Pat Belt, chair of special events for our Foster Growth capital campaign has done an incredible job planning a variety of activities that are helping us raise money for our expansion and renovation.  We’ve had a chili-fest, a brat-fest, T-shirt sales, and collection cans at local businesses.  She and her team of people have been selling Foster Growth T-shirts, candy bars, and our library cooRandySabienkbooks at the Farmer’s Market and beyond.

Our next special event on Friday, November 13th promises to be very special indeed.  A Musical night at the Museum will showcase jazz violionist Randy Sabien accompanying Bill Camplin and will also feature Satchel Paige Welch.  We are just thrilled to be able to offer such a fine group of musicians to Fort Atkinson’s music-loving crowd.  Hors d’oeuvres and wine will be included in the ticket price  of $35 and all proceeds will benefit our library project.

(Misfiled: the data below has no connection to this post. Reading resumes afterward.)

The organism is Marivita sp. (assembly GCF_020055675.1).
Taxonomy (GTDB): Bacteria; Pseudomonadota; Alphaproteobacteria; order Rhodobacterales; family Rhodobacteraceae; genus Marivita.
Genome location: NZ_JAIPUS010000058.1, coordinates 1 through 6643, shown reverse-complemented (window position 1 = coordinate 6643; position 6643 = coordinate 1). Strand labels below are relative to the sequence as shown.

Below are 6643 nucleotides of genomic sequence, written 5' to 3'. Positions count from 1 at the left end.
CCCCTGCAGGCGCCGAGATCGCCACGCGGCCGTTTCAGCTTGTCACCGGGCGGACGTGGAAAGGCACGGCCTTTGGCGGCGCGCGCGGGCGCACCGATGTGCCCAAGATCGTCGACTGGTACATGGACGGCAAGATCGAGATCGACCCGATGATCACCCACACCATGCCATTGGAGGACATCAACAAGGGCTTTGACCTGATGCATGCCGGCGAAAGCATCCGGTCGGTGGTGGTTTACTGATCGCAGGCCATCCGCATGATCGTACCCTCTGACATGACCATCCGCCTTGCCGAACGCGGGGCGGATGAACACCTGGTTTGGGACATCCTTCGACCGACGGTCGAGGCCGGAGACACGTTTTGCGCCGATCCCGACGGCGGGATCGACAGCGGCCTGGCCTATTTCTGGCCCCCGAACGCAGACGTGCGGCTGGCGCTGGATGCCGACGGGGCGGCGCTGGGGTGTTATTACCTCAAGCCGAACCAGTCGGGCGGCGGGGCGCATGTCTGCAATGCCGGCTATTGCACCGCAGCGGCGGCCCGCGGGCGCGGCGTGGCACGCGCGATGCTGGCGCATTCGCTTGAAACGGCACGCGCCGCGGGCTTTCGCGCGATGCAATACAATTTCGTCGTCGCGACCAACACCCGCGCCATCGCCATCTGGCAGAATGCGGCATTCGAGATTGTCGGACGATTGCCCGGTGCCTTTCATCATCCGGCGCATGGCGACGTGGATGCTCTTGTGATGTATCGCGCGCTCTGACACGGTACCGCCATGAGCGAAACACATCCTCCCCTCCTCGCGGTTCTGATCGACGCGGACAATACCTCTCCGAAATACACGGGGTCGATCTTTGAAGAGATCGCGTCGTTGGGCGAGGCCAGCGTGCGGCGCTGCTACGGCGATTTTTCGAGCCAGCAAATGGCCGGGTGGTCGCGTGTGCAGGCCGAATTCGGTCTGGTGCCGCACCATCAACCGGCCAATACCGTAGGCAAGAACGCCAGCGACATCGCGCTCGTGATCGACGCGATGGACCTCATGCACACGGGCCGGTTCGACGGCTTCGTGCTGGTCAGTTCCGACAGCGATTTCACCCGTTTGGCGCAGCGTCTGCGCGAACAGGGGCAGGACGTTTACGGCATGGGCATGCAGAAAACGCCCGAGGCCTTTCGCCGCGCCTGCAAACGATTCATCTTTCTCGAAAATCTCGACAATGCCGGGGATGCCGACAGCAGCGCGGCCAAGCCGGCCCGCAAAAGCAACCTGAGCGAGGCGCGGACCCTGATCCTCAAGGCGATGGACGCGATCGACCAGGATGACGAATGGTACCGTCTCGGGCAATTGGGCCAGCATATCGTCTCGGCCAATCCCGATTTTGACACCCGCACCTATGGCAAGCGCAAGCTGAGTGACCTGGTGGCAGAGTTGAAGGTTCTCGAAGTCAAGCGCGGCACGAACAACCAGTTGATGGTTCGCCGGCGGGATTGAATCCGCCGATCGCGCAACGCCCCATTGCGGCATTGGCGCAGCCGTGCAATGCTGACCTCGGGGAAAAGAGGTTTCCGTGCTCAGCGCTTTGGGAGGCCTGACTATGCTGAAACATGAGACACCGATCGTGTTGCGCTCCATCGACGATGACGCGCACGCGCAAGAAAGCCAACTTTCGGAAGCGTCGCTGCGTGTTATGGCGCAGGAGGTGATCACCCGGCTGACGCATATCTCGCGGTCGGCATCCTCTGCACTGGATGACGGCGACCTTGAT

We are grateful to Bill, Satchel, and Randy…and, of course, Pat who made the arrangements as well as her crew and the staff of the Hoard Historical Museum.  When Pat told us of the event, we couldn’t believe how lucky we were to be able to host such a quality show.   Randy, an incredible musician and performer, has been hailed by the Christian Science Monitor, the USA Today, and many other publications.  You can hear a sample of him at his website. Bill is a legend himself and his son, Satchel, an exciting young performer.  Tickets are available at the library and at the Cafe Carpe.  The Hoard Historical Museum is located at 401 Whitewater Avenue in Fort Atkinson.